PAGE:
In the Senate estimates hearing of the Legal and Constitutional Affairs Legislation Committee (Committee) held on 14 February 2023, the Committee called members of the Australian Transaction Reports and Analysis Centre (AUSTRAC), seeking AUSTRAC’s feedback regarding its success in detecting money laundering in Australia.

The Committee noted that previously, in 2015, AUSTRAC raised the issue of money laundering through real estate as a risk, where AUSTRAC stated:

Compared to other methods, money laundering through real estate—both residential and commercial—can be relatively uncomplicated, requiring little planning or expertise. Large sums of illicit funds can be concealed and integrated into the legitimate economy through real estate.”

Before the Committee, the acting CEO of AUSTRAC, Mr Peter Soros, confirmed that money laundering through real estate remains a risk in Australia given the limited reporting requirements placed on those in the real estate industry who may come across suspicious transactions. Comparatively, there are relatively strong reporting requirements placed on banks and other financial institutions who come across transactions, deposits, or the like, where there are suspicions that money is being laundered.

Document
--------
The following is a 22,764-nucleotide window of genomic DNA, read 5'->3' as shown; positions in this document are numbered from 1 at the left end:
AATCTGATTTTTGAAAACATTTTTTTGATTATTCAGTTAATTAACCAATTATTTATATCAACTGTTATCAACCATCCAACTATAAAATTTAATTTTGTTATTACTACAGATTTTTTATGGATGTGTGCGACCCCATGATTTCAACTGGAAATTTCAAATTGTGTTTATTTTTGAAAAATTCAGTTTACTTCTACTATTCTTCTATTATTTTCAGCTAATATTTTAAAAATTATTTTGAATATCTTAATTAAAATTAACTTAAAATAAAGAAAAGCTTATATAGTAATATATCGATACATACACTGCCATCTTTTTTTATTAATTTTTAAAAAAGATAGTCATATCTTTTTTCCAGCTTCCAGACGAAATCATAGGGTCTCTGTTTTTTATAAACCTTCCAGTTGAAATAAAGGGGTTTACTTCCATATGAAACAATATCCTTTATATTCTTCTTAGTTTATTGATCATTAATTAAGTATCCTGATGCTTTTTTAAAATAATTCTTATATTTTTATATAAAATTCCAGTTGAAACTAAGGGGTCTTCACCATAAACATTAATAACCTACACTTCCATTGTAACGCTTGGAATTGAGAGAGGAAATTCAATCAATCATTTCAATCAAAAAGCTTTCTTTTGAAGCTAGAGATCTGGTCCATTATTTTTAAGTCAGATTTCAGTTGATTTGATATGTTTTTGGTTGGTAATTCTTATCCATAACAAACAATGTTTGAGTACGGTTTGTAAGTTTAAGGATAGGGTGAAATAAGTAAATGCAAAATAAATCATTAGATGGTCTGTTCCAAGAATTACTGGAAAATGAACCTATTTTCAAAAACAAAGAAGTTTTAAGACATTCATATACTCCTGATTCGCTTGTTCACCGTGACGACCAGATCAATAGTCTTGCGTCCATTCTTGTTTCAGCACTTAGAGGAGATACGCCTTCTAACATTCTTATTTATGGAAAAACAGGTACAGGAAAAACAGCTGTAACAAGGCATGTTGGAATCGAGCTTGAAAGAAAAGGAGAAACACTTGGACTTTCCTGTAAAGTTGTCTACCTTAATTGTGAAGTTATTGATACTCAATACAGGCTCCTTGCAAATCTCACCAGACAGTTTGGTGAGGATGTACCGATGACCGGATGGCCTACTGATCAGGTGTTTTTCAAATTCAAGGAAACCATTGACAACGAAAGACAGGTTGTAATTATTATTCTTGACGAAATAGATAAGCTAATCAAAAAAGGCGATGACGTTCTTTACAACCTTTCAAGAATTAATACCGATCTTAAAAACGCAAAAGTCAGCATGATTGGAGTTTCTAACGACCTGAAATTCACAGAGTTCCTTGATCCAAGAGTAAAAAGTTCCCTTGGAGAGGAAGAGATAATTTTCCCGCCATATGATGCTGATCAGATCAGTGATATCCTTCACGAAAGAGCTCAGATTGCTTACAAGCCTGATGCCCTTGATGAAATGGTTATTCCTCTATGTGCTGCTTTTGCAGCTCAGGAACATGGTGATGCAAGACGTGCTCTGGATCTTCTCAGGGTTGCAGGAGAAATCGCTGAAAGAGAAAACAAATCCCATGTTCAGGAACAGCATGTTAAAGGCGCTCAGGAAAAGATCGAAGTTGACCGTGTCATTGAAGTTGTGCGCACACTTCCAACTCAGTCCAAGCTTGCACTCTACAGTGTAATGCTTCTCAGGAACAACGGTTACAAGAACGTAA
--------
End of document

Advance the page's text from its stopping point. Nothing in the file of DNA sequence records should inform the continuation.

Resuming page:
Senator Shoebridge noted that Australia has not yet enacted “tranche two reforms”, being reforms where the AML/CTF Act would extend to ensure reporting requirements are placed on those in the legal profession, real estate industry, and the accountancy sectors.

While AUSTRAC does not have full visibility over money laundering in the real estate sector, other governmental organisations have uncovered criminal syndicates who have laundered money through the property sector. In February 2023, the Australian Federal Police uncovered an alleged international criminal syndicate and seized 20 properties across Sydney, which included two houses worth $19 million, and a block of land worth $47 million.

First referrals to the National Anti-Corruption Commission referred to in Estimates

In November 2022, concerns were raised regarding government contracts awarded to companies who were receiving advice from lobbying firm Synergy 360. It was reported that a former Government Minister had used his status to assist the lobbying firm sign up corporate clients with the promise of arranging meetings with key senior government officials. It is also alleged that the same Minister’s friends were charging up to $100,000 to arrange meetings. In the Senate Estimates held on 15 February 2023, there were suggestions that this matter may be referred to the National Anti-Corruption Commission, making it one of the first potential matters publicly referred.